Originally Posted by VariableNature
And I guess I should make my position clearer: I like OotS. I like the writing. I like the way that Tarquin has been dealt with SO FAR. My only problem is that, the more I'm looking at him, the less I can see any real way that he can be "beaten".
Take Xykon and Redcloak, for example. Xykon gets defeated when his soul gets destroyed along with his body. Fair enough. Redcloak? Get past his fancy god-connection, and he's only flesh and blood.
But for Tarquin, he doesn't seem to have an "I lose" condition. From the plan he detailed to Elan, he seems to have planned for everything. He's essentially the "perfect" bad guy, and that just rubs me the wrong way.
So. Too long didn't read version: I like Tarquin as a character. But I don't like that he seems to have no weaknesses.
Of course Tarquin has weaknesses. He's strong and has pretty much unlimited wealth by level, but he's far from invincible. Even if he did regenerate immediately afterwards, the OotS managed to do a bunch of damage to him in a fight. It's not unreasonable to imagine that he could be killed. He's almost certainly much easier to kill than Xykon.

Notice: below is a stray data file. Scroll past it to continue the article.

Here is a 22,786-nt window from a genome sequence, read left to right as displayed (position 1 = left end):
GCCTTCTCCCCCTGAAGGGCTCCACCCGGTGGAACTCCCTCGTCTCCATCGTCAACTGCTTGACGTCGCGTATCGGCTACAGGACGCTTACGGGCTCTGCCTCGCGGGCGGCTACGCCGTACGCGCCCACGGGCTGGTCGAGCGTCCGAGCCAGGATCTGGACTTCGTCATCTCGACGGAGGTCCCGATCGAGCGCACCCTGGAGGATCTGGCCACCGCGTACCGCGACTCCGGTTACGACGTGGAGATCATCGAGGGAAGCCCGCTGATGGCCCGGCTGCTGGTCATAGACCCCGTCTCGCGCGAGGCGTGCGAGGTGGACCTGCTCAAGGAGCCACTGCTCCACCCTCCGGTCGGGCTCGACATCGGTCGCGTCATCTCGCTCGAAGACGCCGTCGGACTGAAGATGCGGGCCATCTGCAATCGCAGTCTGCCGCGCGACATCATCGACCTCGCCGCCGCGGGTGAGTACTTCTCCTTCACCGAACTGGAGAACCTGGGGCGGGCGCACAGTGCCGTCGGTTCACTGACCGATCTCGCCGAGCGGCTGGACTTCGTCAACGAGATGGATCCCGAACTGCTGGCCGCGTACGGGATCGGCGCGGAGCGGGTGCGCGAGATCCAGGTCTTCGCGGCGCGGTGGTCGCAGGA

If I'm reading you correctly, what seems to be bothering you is that, if Tarquin were to lose at this stage in the game, he wouldn't care. That's what the plan he details to Elan seems to say. By being a King for decades, Tarquin already won the only game he was playing at, everything else is icing on the cake. If Redcloak dies without completing his Grand Plan, his entire life will have been wasted. Xykon would likewise be seriously miffed if he bit the dust before realizing his evil scheme. But Tarquin... even if Tarquin were to drop dead right now of a heart attack, he wouldn't consider it a loss. He's playing with house money at this point. If he keeps winning, good for him. If he loses, eh. He already accomplished everything he cared about anyway. It seems to me that it's not any real in-universe invincibility on Tarquin's part that's bothering you, it's the fact that if Tarquin were to lose, he by all indications wouldn't be that upset by it. And I have to ask - Why is that? Who cares how the villain does or doesn't view their ultimate downfall? Does it matter to anyone other than the villain himself? Should it? At the end of the day, dead is dead. The only way that Tarquin is unbeatable is if you accept his view of reality, his definition of "win" and "lose". I can't imagine that Roy, or Redcloak, or even most people, do. In their eyes, if he's dead and his plans are ended, then he's beaten. If you don't like Tarquin's terms, then why agree to play by them?